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  1. #31


    Quote Originally Posted by Randomnity View Post
    The piece of paper doesn't. The process of acquiring it? Hell yes it does. It's not just your research topic that you learn about while you're getting your phd.

    It's possible to think scientifically without being trained, hypothetically, but it's kinda unlikely. You learn so much about experimental design, statistics, etc etc which yes, could be learned on your own if you knew what you were looking for, but it's hard to find a "learn to be a scientist in 8 easy steps!" tutorial online. Acquiring knowledge on scientific topics is incredibly easy. Acquiring accurate, current knowledge on how to do science effectively is not as easy, by a long shot.
    Having worked in industry for quite some time, I've known PhD's who couldn't think their way through a technical problem unless they found the answer in some paper (or group of papers and textbooks), and high school kids who were sharp enough to think through really tough problems without having the ingredients of the solutions "come from on high" through reputable journals and textbooks.

    There is even a joke in industry about those with PhD's just "Piling it on Higher and Deeper". There is some truth to the saying, because many of the PhD's have such narrow (though admittedly deep) knowledge bases that problems outside their expertise throw them for a loop. While less educated people tended to not be "experts" at anything, and used to tackling technical problems outside their scope.

    Also, academia, in a large sense, is insular and incestuous in the way it generates ideas. I have only been back in school for a couple of months, and I have already had my fill of stories about the politics of publication, referees and reputation. There are always stories of how a well reputed individual espousing/denouncing an idea lead to many others essentially parrot the opinion to get publications, only to find out years later that they were all wrong.

    Not to say that I don't see the value of going through a PhD program. I quit a rather lucrative career to start one. But believing that getting a PhD is the only way seems to lack perspective.

    Science is not magic. Neither is statistics, nor experimental design. There ARE high school kids who do good science, and are rewarded for it every year. How did they learn to do it? There is an inherent logic to scientific thinking. Discoveries can and do come from anywhere.

    Crackpottery and good science can come from the same person. It has for ages. Isaac Newton, perhaps the best physicist of all time, wasted a lot of his time on alchemy. Tesla was sometimes off his rocker, but was still one of the greatest inventors of all time. Edison also had wild theories that never panned out. Faraday knew little math, let alone statistics, but was one of the greatest experimentalists of all time.

    I think the people stuck on the idea that formal training is the only way, are the very same ones going through, or having gone through such training. I am sure it is quite rigorous and difficult. It can seem like someone who hasn't gone through the same process is going to be hopelessly lost without it. "After all, it took ME so much time to get trained. How could someone possibly pick all that up without the training?"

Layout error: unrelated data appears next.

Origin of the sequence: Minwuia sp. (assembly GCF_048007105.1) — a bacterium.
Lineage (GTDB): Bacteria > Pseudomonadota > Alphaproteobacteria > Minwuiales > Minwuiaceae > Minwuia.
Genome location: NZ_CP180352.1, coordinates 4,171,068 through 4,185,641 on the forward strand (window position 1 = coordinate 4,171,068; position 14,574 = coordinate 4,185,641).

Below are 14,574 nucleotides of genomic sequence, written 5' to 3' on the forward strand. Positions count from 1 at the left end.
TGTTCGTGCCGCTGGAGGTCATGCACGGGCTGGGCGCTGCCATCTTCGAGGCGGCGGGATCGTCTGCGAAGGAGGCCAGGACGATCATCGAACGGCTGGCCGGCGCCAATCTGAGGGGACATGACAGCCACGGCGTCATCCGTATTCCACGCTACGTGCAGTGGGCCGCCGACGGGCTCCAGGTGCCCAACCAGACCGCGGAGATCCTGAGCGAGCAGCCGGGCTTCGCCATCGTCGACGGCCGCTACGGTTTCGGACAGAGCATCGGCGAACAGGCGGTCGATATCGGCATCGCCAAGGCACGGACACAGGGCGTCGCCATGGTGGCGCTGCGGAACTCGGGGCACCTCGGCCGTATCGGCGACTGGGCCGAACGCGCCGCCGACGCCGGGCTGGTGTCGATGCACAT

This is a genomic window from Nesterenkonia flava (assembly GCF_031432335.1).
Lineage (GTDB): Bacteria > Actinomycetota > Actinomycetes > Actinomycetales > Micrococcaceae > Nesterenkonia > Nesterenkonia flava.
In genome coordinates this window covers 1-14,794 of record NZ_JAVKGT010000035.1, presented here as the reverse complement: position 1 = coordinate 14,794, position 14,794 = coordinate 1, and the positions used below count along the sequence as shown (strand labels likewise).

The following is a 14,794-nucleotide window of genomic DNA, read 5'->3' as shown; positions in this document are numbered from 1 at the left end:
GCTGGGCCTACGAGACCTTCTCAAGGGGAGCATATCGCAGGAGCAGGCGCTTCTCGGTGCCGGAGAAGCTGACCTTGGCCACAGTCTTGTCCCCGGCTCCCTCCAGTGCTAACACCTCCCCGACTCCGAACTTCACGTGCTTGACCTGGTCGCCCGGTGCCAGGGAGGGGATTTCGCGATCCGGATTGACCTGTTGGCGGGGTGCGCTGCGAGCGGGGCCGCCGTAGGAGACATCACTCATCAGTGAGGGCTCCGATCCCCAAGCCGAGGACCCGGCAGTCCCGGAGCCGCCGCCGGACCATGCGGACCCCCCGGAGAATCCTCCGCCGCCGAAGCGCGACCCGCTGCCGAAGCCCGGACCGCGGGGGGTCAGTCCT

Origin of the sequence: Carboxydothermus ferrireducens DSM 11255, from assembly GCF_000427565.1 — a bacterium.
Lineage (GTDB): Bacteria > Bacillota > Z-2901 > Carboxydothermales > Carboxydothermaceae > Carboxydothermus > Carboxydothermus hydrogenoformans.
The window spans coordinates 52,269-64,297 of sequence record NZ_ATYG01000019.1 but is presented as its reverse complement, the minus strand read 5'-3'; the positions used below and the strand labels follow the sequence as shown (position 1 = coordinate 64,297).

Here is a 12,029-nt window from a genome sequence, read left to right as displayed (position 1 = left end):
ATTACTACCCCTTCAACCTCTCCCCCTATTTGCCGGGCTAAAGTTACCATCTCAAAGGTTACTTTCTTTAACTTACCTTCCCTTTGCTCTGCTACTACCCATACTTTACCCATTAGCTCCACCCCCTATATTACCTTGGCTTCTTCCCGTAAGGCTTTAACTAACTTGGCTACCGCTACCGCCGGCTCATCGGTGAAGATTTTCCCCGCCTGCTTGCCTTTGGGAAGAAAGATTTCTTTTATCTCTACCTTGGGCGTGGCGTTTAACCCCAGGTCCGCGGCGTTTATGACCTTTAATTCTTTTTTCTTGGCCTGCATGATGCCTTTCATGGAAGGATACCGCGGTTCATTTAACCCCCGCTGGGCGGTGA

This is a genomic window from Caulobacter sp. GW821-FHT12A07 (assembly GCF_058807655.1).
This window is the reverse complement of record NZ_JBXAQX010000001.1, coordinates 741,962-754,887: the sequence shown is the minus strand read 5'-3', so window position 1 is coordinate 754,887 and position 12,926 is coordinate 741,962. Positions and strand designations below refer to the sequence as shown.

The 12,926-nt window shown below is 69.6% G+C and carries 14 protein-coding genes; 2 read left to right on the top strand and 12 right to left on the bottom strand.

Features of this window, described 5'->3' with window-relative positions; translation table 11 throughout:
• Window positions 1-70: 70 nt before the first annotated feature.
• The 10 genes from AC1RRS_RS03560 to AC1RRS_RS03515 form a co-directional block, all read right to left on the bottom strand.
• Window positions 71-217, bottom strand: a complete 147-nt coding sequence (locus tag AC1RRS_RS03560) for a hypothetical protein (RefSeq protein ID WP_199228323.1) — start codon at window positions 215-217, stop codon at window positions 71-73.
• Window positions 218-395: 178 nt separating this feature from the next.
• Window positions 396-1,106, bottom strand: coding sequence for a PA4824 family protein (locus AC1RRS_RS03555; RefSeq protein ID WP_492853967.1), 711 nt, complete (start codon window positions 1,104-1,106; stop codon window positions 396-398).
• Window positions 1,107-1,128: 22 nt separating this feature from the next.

But you could say the same thing about many human endeavors. People with MBAs often scoff at book like "The 10 day MBA", but there are plenty of people who run businesses without MBAs. There are trained actors who scoff at the untrained walk-ons who nevertheless become stars. There are many who have taken year after year of rigorous training in playing an instrument, only to be out-shone by some neophyte whose music people like.

    If you are a chemist who graduated with just a B.S. and do industrial research for 10 years (working your way up from junior chemist), I think you will be as advanced as someone you earned a PhD (though keep in mind the PhD may only take you 5 years). Some very talented individuals may get to the same level of advancement in even less time than it would take to get a PhD.

    Accept the past. Live for the present. Look forward to the future.
    Robot Fusion
    "As our island of knowledge grows, so does the shore of our ignorance." John Wheeler
    "[A] scientist looking at nonscientific problems is just as dumb as the next guy." Richard Feynman
    "[P]etabytes of [] data is not the same thing as understanding emergent mechanisms and structures." Jim Crutchfield

  2. #32
    Just a statistic rhinosaur's Avatar
    Join Date
    Apr 2007


    Quote Originally Posted by Green_Pine View Post
    Do remember Rhinosaur that a Ph.D. or what have you does not actually confer any knowledge on a person.

    Knowledge is knowledge no matter where it comes from.

    For most, a college setting is the most efficient to it in a job pertaining manor.
    Of course it is possible to teach yourself everything, if you are smart enough. Like I said, "good luck."

    @ygolo : I agree that the process of getting a PhD does not necessarily help you to solve technical problems, and that it's more about depth than breadth.

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